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Women of color put on the mantle of leadership

 

Paying forward the opportunities they received

By Betty Winston Bayé | Presbyterians Today

The Rev. Erika Rembert Smith is just one of many women of color who are putting on the mantle of leadership, paying forward the opportunities given to them so that a new generation of women can “lift up their voices and sing.” Courtesy of Erika Rembert Smith

Whenever they step into their pulpits to preach, the Rev. Erika Rembert Smith, pastor of Washington Shores Presbyterian Church in Orlando, Florida; the Rev. Dr. Alice Ridgill, previously the pastor of New Faith Presbyterian Church, the first and only African American Presbyterian Church in Greenwood, South Carolina, and the associate general presbyter for the Presbytery of Charlotte in North Carolina, starting in January; and the Rev. Amantha Barbee, pastor of Oakhurst Presbyterian Church in Decatur, Georgia; are challenging calcified notions about women in ministry.

“Some still believe that pastoral ministry is reserved for men,” said Smith, noting that she has experienced “time and again being overlooked, discounted and underestimated” throughout her ministry by men and women — clergy and laity — alike.

Patriarchy aside, these women are also blazing a path forward to a more diverse Presbyterian Church (U.S.A.), taking on the mantle of leadership as senior and solo pastors in a denomination that is still predominantly white. According to the 2018 statistical report of the PC(USA), 89% of its congregations were white and 4% black/African American/African.

As the nation observes Black History Month in February, Presbyterians Today talks to these pastors about the challenges they face and the women in their lives who have encouraged them to be true to whom God has called them to be.

Overcoming resistance

In the words of the hymn “Lift Every Voice and Sing,” often referred to as the black national anthem, written by National Association for the Advancement of Colored People leader James Weldon Johnson in 1900, today’s pastors like Smith, Ridgill and Barbee have “come over a way that with tears have been watered.”

They, like many of their sisters in ministry, bear the burdens of enslaved ancestors even as they are called to minister to descendants of the original sufferers and are called to speak truth some 400 years later amid racial injustices.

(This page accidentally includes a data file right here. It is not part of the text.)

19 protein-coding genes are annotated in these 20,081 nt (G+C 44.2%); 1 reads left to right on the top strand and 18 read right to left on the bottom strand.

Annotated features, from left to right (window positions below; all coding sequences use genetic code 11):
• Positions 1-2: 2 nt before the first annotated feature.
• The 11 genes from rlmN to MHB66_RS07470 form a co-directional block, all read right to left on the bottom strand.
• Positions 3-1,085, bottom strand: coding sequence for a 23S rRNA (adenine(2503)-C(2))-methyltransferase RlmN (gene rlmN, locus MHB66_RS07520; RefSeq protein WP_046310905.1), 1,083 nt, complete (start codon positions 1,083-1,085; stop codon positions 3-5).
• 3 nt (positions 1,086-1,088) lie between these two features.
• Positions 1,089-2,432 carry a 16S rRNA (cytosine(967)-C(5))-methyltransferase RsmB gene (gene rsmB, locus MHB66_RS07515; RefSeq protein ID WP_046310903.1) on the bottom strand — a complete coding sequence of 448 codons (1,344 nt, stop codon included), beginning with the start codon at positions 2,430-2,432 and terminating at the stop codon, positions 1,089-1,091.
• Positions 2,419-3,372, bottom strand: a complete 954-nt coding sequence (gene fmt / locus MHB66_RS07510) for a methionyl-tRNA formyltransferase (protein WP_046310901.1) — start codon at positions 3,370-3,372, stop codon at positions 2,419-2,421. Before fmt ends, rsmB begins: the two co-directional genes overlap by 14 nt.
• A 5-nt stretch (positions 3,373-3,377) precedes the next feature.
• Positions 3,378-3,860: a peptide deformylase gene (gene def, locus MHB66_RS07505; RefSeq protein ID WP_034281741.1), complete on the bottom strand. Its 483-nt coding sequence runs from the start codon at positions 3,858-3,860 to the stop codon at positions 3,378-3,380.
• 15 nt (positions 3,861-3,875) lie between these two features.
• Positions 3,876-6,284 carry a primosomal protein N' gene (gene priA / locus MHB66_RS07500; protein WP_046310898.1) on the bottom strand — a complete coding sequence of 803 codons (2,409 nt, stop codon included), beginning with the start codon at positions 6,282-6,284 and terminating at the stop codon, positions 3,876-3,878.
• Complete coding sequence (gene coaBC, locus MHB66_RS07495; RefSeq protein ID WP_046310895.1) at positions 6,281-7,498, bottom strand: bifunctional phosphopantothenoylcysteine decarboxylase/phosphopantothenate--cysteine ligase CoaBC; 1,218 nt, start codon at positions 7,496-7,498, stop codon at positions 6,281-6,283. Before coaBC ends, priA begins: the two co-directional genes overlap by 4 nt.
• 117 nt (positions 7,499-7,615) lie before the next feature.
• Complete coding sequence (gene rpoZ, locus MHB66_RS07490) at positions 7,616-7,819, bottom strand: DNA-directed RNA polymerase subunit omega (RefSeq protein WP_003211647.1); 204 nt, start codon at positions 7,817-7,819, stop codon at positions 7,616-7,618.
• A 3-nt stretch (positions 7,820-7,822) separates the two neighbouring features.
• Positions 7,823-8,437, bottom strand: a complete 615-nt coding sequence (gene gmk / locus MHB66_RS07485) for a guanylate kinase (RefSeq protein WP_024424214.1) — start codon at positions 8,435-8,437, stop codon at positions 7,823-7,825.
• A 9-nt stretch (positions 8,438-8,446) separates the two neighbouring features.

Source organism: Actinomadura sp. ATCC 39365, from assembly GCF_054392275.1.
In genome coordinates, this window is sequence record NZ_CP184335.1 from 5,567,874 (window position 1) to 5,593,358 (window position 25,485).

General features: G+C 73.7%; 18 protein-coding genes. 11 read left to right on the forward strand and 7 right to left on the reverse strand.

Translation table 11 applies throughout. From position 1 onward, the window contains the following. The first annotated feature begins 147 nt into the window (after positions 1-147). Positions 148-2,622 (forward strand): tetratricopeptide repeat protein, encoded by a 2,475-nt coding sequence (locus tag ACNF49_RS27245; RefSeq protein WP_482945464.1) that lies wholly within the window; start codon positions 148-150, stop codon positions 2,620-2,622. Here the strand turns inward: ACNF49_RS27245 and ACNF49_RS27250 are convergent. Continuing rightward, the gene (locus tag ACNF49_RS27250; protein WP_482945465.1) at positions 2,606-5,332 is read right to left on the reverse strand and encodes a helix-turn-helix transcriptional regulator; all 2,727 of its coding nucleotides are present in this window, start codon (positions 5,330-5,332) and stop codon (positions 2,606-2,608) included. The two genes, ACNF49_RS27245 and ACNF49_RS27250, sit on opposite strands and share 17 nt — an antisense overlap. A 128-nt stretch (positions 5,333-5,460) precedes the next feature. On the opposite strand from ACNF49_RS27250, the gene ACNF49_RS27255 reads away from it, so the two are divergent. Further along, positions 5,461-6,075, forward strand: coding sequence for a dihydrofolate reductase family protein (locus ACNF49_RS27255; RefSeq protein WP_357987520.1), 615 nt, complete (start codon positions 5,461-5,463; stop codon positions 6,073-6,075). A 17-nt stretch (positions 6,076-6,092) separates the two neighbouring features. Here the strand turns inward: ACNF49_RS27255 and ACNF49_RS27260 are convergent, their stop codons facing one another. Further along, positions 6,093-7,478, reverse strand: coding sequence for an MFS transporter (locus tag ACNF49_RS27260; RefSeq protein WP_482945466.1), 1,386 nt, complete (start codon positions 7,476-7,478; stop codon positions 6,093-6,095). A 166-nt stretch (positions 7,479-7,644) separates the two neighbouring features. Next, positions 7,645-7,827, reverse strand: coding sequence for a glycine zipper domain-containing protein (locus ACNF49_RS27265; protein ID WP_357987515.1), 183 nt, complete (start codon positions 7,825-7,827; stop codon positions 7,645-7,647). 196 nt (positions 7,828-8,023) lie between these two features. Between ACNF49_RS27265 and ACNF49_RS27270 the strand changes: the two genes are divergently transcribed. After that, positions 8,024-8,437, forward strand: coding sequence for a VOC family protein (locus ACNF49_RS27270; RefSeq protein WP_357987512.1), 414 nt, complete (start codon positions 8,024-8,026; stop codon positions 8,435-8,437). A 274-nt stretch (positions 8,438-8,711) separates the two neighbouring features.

One of the voices of the past that has inspired today’s women in ministry is that of Sojourner Truth.

Truth, who escaped slavery and became an evangelist, abolitionist and advocate for women’s suffrage, is a guiding light — a North Star of sorts.

In an 1851 address to the Women’s Rights Convention in Ohio, Truth said, “Then that little man in black there, he says a woman can’t have as much rights as men, ’cause Christ wasn’t a woman!’ Where did your Christ come from? Where did your Christ come from? From God and a woman! Man had nothing to do with him.”

Truth’s interpretation of Scripture, as powerful as it was, did not settle the matter of women in ministry, let alone women of color in ministry.

Women today who, like Truth, say that they are “called by the Spirit” face varying degrees of resistance in seminary and even after they are ordained and enter into church leadership.

Barbee, who was ordained in 2013, shared such a tale about her uncle, who’d been a prominent judge in Baltimore. Upon retirement he moved back to rural North Carolina, joining a Southern Baptist church of his childhood. In preparation for his next chapter, Barbee’s uncle wrote his obituary and requested that she officiate his funeral.

“He knew that I would have issues with the male pastor, but he assured me that I could handle it,” she said.

When the time came for her uncle’s funeral, the pastor of the church was not happy with the already written obituary.

“He wanted to call me a eulogist, an evangelist, a teacher — but not a minister or pastor (as the obituary stated),” Barbee said.

The pastor revised her uncle’s obituary. Barbee, however, resubmitted the original obituary to the funeral home. That was not the end of the story. The day of the funeral, when it was time to process into the sanctuary, the pastor stepped in front of Barbee and gave her a stern reminder that she was in his church, she recalls.

Barbee’s experience is not an isolated one.

Smith was asked by one of her parishioners to participate in her mother’s funeral. The pastor of the church said that was fine, but only if she read Scripture from the floor and not the pulpit, and was called “sister,” not “Reverend.”